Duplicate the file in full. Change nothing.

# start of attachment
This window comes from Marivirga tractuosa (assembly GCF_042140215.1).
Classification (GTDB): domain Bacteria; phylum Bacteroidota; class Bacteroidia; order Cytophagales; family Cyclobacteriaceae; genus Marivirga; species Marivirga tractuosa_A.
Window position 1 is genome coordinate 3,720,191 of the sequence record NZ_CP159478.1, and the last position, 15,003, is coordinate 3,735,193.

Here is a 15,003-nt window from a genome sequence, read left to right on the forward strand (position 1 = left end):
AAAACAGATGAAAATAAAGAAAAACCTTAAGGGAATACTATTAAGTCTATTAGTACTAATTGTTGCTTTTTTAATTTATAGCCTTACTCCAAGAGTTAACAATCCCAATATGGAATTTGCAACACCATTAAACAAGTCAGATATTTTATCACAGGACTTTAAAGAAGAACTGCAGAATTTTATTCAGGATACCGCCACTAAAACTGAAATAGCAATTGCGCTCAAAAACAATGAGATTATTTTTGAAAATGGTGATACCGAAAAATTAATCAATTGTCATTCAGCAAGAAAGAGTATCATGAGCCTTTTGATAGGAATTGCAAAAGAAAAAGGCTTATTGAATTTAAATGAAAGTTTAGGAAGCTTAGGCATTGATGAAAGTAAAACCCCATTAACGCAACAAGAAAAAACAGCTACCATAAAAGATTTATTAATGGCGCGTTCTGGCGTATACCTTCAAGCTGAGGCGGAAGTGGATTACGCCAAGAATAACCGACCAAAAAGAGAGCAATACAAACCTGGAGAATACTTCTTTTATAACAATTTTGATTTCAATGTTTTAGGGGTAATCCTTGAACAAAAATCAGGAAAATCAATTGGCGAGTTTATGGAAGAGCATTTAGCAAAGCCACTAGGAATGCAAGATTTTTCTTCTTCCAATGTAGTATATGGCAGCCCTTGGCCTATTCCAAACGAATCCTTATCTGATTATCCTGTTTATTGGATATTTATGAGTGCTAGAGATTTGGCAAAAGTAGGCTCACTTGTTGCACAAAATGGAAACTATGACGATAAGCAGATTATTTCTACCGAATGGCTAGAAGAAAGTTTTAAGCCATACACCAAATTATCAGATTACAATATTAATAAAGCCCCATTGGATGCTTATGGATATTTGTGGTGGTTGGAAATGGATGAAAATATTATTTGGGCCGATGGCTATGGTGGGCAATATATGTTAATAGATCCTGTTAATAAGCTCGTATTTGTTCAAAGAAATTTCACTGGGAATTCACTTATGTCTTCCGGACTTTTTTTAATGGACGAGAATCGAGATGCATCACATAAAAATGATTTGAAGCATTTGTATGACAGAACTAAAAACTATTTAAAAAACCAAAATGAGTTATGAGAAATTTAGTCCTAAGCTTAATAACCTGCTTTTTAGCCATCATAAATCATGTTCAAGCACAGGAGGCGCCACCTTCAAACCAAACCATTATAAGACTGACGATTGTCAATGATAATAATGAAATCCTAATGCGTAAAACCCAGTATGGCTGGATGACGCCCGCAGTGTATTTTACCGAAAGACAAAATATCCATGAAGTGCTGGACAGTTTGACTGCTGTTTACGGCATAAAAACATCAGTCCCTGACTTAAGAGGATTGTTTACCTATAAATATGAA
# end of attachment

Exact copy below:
This window comes from Marivirga tractuosa (assembly GCF_042140215.1).
Classification (GTDB): domain Bacteria; phylum Bacteroidota; class Bacteroidia; order Cytophagales; family Cyclobacteriaceae; genus Marivirga; species Marivirga tractuosa_A.
Window position 1 is genome coordinate 3,720,191 of the sequence record NZ_CP159478.1, and the last position, 15,003, is coordinate 3,735,193.

Here is a 15,003-nt window from a genome sequence, read left to right on the forward strand (position 1 = left end):
AAAACAGATGAAAATAAAGAAAAACCTTAAGGGAATACTATTAAGTCTATTAGTACTAATTGTTGCTTTTTTAATTTATAGCCTTACTCCAAGAGTTAACAATCCCAATATGGAATTTGCAACACCATTAAACAAGTCAGATATTTTATCACAGGACTTTAAAGAAGAACTGCAGAATTTTATTCAGGATACCGCCACTAAAACTGAAATAGCAATTGCGCTCAAAAACAATGAGATTATTTTTGAAAATGGTGATACCGAAAAATTAATCAATTGTCATTCAGCAAGAAAGAGTATCATGAGCCTTTTGATAGGAATTGCAAAAGAAAAAGGCTTATTGAATTTAAATGAAAGTTTAGGAAGCTTAGGCATTGATGAAAGTAAAACCCCATTAACGCAACAAGAAAAAACAGCTACCATAAAAGATTTATTAATGGCGCGTTCTGGCGTATACCTTCAAGCTGAGGCGGAAGTGGATTACGCCAAGAATAACCGACCAAAAAGAGAGCAATACAAACCTGGAGAATACTTCTTTTATAACAATTTTGATTTCAATGTTTTAGGGGTAATCCTTGAACAAAAATCAGGAAAATCAATTGGCGAGTTTATGGAAGAGCATTTAGCAAAGCCACTAGGAATGCAAGATTTTTCTTCTTCCAATGTAGTATATGGCAGCCCTTGGCCTATTCCAAACGAATCCTTATCTGATTATCCTGTTTATTGGATATTTATGAGTGCTAGAGATTTGGCAAAAGTAGGCTCACTTGTTGCACAAAATGGAAACTATGACGATAAGCAGATTATTTCTACCGAATGGCTAGAAGAAAGTTTTAAGCCATACACCAAATTATCAGATTACAATATTAATAAAGCCCCATTGGATGCTTATGGATATTTGTGGTGGTTGGAAATGGATGAAAATATTATTTGGGCCGATGGCTATGGTGGGCAATATATGTTAATAGATCCTGTTAATAAGCTCGTATTTGTTCAAAGAAATTTCACTGGGAATTCACTTATGTCTTCCGGACTTTTTTTAATGGACGAGAATCGAGATGCATCACATAAAAATGATTTGAAGCATTTGTATGACAGAACTAAAAACTATTTAAAAAACCAAAATGAGTTATGAGAAATTTAGTCCTAAGCTTAATAACCTGCTTTTTAGCCATCATAAATCATGTTCAAGCACAGGAGGCGCCACCTTCAAACCAAACCATTATAAGACTGACGATTGTCAATGATAATAATGAAATCCTAATGCGTAAAACCCAGTATGGCTGGATGACGCCCGCAGTGTATTTTACCGAAAGACAAAATATCCATGAAGTGCTGGACAGTTTGACTGCTGTTTACGGCATAAAAACATCAGTCCCTGACTTAAGAGGATTGTTTACCTATAAATATGAA